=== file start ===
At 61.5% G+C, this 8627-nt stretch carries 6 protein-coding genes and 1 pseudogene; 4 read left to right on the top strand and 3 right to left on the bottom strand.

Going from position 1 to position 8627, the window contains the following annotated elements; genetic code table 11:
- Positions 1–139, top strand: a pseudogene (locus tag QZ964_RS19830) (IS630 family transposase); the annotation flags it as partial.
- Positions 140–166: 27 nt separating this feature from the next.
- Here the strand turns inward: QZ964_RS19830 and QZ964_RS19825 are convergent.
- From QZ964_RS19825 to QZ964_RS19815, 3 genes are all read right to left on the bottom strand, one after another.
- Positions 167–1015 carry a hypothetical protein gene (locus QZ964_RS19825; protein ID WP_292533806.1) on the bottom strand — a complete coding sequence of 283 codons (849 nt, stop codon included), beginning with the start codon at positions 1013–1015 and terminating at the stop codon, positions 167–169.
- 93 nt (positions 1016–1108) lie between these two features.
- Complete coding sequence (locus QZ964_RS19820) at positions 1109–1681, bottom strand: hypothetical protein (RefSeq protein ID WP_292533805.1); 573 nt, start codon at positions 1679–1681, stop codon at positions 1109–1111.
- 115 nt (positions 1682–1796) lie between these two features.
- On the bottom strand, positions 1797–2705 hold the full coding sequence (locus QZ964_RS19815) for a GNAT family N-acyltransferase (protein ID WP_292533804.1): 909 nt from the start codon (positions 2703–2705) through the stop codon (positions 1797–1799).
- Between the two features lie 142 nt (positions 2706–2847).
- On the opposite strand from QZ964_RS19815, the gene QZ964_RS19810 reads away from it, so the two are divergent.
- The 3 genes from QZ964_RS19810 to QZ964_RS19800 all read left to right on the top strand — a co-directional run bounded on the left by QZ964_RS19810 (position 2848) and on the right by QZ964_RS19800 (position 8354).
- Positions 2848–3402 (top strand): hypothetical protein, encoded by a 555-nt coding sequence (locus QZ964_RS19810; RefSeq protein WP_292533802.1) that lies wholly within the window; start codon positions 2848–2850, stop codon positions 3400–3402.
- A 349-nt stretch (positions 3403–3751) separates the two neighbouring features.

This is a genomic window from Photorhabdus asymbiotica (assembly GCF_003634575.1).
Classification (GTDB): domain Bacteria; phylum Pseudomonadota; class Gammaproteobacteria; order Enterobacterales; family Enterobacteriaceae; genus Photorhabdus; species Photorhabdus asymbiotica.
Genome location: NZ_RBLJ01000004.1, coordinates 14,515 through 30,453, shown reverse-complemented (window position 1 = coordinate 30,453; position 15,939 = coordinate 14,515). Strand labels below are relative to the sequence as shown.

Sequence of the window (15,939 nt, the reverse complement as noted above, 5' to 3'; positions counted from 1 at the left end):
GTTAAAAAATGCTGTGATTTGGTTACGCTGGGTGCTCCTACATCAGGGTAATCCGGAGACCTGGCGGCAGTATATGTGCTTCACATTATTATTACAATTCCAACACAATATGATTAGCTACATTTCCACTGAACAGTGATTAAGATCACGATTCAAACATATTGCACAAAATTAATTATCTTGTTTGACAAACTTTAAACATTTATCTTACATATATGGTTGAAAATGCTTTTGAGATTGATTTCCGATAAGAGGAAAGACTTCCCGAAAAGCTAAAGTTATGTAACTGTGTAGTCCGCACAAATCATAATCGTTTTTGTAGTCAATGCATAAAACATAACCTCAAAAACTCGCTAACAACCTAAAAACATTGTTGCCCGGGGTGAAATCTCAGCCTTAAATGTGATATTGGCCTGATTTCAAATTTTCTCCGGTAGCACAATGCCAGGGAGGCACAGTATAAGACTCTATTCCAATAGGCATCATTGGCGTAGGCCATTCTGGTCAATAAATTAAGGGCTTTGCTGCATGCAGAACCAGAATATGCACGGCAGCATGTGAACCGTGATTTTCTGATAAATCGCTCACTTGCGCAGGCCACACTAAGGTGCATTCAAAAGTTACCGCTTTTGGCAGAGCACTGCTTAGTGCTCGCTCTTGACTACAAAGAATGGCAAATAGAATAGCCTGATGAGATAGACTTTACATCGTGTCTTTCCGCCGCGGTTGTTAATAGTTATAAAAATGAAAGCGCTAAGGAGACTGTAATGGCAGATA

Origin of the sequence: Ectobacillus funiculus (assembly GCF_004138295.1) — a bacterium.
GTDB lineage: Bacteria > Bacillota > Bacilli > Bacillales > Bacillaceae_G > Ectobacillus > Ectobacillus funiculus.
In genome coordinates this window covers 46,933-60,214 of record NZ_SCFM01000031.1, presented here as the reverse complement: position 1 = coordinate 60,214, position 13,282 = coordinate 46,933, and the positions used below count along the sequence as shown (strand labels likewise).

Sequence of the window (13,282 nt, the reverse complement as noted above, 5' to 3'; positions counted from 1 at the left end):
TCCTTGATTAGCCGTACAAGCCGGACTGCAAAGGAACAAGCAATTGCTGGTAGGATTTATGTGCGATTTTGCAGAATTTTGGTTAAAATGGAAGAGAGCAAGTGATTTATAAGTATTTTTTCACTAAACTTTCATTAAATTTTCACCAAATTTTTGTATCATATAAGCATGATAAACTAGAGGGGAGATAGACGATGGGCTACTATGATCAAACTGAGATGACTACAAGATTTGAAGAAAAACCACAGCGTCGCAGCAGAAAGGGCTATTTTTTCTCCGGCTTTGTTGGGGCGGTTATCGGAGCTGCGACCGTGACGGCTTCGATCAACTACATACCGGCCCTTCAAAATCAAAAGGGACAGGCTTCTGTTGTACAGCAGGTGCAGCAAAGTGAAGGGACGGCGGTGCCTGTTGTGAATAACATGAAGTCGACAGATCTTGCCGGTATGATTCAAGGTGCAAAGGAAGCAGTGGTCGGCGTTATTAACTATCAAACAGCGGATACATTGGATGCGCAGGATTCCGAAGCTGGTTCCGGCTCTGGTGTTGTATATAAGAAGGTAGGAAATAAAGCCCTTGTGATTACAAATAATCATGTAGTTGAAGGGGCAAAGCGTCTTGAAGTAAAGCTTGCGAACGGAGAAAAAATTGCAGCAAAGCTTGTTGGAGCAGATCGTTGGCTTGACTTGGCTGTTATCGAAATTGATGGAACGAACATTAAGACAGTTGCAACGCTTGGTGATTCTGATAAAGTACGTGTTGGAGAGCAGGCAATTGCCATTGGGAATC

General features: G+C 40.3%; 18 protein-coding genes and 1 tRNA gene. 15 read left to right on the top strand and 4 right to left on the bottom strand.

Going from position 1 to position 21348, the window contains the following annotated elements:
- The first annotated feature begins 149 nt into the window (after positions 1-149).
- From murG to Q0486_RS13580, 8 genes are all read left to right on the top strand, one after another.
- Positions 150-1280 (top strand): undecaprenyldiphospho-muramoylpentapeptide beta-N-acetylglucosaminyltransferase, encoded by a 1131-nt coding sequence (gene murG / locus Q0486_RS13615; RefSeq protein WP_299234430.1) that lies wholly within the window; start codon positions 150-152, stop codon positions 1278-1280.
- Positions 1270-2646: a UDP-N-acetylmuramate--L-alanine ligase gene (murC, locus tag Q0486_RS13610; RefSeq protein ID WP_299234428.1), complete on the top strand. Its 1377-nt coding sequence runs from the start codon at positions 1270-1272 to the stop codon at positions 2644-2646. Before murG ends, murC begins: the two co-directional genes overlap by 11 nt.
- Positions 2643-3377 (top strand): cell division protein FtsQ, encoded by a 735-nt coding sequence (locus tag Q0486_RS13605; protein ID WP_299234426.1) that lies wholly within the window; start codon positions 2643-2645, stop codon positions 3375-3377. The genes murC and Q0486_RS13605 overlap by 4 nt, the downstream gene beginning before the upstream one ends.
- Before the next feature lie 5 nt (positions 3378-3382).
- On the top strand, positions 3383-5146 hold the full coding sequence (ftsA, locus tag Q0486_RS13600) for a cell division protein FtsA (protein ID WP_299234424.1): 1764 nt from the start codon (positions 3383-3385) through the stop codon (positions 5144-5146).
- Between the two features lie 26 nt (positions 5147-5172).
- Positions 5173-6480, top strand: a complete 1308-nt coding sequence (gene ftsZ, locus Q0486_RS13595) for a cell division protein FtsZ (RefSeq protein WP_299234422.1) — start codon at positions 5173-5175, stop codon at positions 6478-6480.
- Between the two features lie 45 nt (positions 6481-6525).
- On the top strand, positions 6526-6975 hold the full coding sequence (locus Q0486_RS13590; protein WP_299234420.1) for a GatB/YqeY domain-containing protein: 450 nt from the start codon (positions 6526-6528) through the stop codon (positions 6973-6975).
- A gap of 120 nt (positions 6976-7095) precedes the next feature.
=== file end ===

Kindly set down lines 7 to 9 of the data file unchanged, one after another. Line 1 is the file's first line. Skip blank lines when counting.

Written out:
- Positions 167–1015 carry a hypothetical protein gene (locus QZ964_RS19825; protein ID WP_292533806.1) on the bottom strand — a complete coding sequence of 283 codons (849 nt, stop codon included), beginning with the start codon at positions 1013–1015 and terminating at the stop codon, positions 167–169.
- 93 nt (positions 1016–1108) lie between these two features.
- Complete coding sequence (locus QZ964_RS19820) at positions 1109–1681, bottom strand: hypothetical protein (RefSeq protein ID WP_292533805.1); 573 nt, start codon at positions 1679–1681, stop codon at positions 1109–1111.